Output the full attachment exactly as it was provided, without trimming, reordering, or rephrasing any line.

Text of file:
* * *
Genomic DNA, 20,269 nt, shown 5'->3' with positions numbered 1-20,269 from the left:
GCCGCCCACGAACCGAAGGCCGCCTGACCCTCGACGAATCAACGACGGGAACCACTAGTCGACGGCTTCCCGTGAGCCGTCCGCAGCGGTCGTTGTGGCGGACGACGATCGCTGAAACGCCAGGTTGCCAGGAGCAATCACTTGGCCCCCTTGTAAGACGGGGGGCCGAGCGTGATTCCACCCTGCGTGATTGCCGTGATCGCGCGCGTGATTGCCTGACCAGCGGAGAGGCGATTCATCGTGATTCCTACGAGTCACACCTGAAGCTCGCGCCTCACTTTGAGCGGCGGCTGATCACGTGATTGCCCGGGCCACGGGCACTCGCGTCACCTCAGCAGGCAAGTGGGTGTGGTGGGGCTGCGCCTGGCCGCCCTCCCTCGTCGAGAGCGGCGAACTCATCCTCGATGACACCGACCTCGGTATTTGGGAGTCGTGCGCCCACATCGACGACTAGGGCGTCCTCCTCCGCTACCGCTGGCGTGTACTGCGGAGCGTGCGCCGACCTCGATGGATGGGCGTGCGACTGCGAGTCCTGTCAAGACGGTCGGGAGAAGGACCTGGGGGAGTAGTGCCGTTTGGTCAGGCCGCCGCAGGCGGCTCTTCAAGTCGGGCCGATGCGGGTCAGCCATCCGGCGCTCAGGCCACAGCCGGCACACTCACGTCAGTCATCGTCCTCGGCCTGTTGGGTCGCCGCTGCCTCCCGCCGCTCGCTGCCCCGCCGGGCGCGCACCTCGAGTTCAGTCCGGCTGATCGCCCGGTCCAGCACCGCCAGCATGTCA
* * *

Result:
Genomic DNA, 20,269 nt, shown 5'->3' with positions numbered 1-20,269 from the left:
GCCGCCCACGAACCGAAGGCCGCCTGACCCTCGACGAATCAACGACGGGAACCACTAGTCGACGGCTTCCCGTGAGCCGTCCGCAGCGGTCGTTGTGGCGGACGACGATCGCTGAAACGCCAGGTTGCCAGGAGCAATCACTTGGCCCCCTTGTAAGACGGGGGGCCGAGCGTGATTCCACCCTGCGTGATTGCCGTGATCGCGCGCGTGATTGCCTGACCAGCGGAGAGGCGATTCATCGTGATTCCTACGAGTCACACCTGAAGCTCGCGCCTCACTTTGAGCGGCGGCTGATCACGTGATTGCCCGGGCCACGGGCACTCGCGTCACCTCAGCAGGCAAGTGGGTGTGGTGGGGCTGCGCCTGGCCGCCCTCCCTCGTCGAGAGCGGCGAACTCATCCTCGATGACACCGACCTCGGTATTTGGGAGTCGTGCGCCCACATCGACGACTAGGGCGTCCTCCTCCGCTACCGCTGGCGTGTACTGCGGAGCGTGCGCCGACCTCGATGGATGGGCGTGCGACTGCGAGTCCTGTCAAGACGGTCGGGAGAAGGACCTGGGGGAGTAGTGCCGTTTGGTCAGGCCGCCGCAGGCGGCTCTTCAAGTCGGGCCGATGCGGGTCAGCCATCCGGCGCTCAGGCCACAGCCGGCACACTCACGTCAGTCATCGTCCTCGGCCTGTTGGGTCGCCGCTGCCTCCCGCCGCTCGCTGCCCCGCCGGGCGCGCACCTCGAGTTCAGTCCGGCTGATCGCCCGGTCCAGCACCGCCAGCATGTCA